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Port monitoring critical to detecting, mitigating attacks using SSL

As SSL traffic increases, so inevitably will the number of attacks using it to hide. A session at RSA Conference 2015 explained why hackers love SSL, and how enterprises can defend against them.

SAN FRANCISCO -- SSL has been all over the news in the past year. And hackers love it, according Grant Asplund, director of evangelism at Blue Coat Labs. If employees and users are the Bilbo Bagginses of a security Lord of the Rings, Asplund intoned, SSL gives attackers the "one ring."

"Bilbo wasn't trying to do anything bad; he wasn't trying to exploit anyone. But there's a few times where he had to slip on [the one ring] to go stealth. I think that's a really good representation of why hackers love SSL."

Statistics show HTTP traffic is down and HTTPS traffic is up. Additionally, 69% of the top 50 most-visited sites and 100% of the top 10 most-visited sites use HTTPS.

Yet few enterprises are "peeling the onion" and investigating SSL traffic traversing their networks. And according to Asplund, there are plenty of well-intentioned rubes out there, users easily duped by social engineering techniques.

"I'm telling you, this has got to change," Asplund said. "It's a very dangerous point of exploit on the part of the bad guys."

Asplund showed a slide of a fake Dyre SSL certificate next to a real Google SSL certificate used in July 2014. The fake certificate lists Google's location as Miami, Fla. -- across the country from its real Mountain View, Calif. home.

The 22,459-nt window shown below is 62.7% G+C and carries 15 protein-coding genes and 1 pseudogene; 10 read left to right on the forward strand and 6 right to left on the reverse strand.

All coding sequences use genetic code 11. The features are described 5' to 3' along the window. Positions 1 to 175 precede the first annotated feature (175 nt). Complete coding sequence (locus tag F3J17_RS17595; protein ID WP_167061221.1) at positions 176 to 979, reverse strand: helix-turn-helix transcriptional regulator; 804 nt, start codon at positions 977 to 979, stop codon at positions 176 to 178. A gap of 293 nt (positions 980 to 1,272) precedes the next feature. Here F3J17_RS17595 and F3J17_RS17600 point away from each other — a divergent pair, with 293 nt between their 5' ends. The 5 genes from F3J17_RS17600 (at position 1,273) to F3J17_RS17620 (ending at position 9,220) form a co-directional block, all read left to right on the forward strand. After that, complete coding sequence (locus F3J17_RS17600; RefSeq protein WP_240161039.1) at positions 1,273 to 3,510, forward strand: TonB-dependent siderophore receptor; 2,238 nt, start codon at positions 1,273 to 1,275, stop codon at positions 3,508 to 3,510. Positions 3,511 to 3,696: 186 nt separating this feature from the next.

Dyre SSL certificate on left, legitimate Google SSL certificate on right
Dyre SSL certificate on left, legitimate Google SSL certificate on right

A security person may notice this, Asplund said, but "the vast majority of users wouldn't have a clue what it meant."

The next slide showed Dyre command and control certificates with gibberish, "key-mash" details, "evidence of how brazen the bad guys can be."

Fake SSL certificate with key-mash details
Fake SSL certificate with key-mash details

What can be done to defend against attackers hacking SSL?

"It's critical for us to insulate and protect users," Asplund said. "We would all be better served if we got a little more draconian with our users. Because at the end of the day, it's your [enterprise's] intellectual property."

Regarding BYOD, "it's your network," Asplund said. "You need to be more controlling, more authoritative, more enforcing."

Enterprises are being naive, Asplund added, especially if they believe SSL traffic is secure, even if it traverses "safe" ports.

Over a seven-day period, Blue Coat researchers found 1.1 million sites classified with potentially unwanted software, most of which used Port 443 -- a commonly trusted port -- and had legitimately purchased SSL certificates.

"It's not just Port 443. You're foolish if you think other ports are not being exploited," Asplund said.

In fact, Blue Coat researchers found the 10 most commonly used port numbers for SSL traffic were to servers classified as "botnet C&C". Nearly 75% used port 9001, with only 5.45% using 443.

Asplund concluded with statistics revealing bad guys can attack and compromise a network 84% of the time in hours, minutes or even seconds. And 78% of the time it takes weeks, months or even years for enterprises to discover these attacks. Port monitoring and improved visibility can change this.

"I believe that timeline is going to change drastically if you make sure you have full visibility into all of what we previously trusted," Asplund said.

Next Steps

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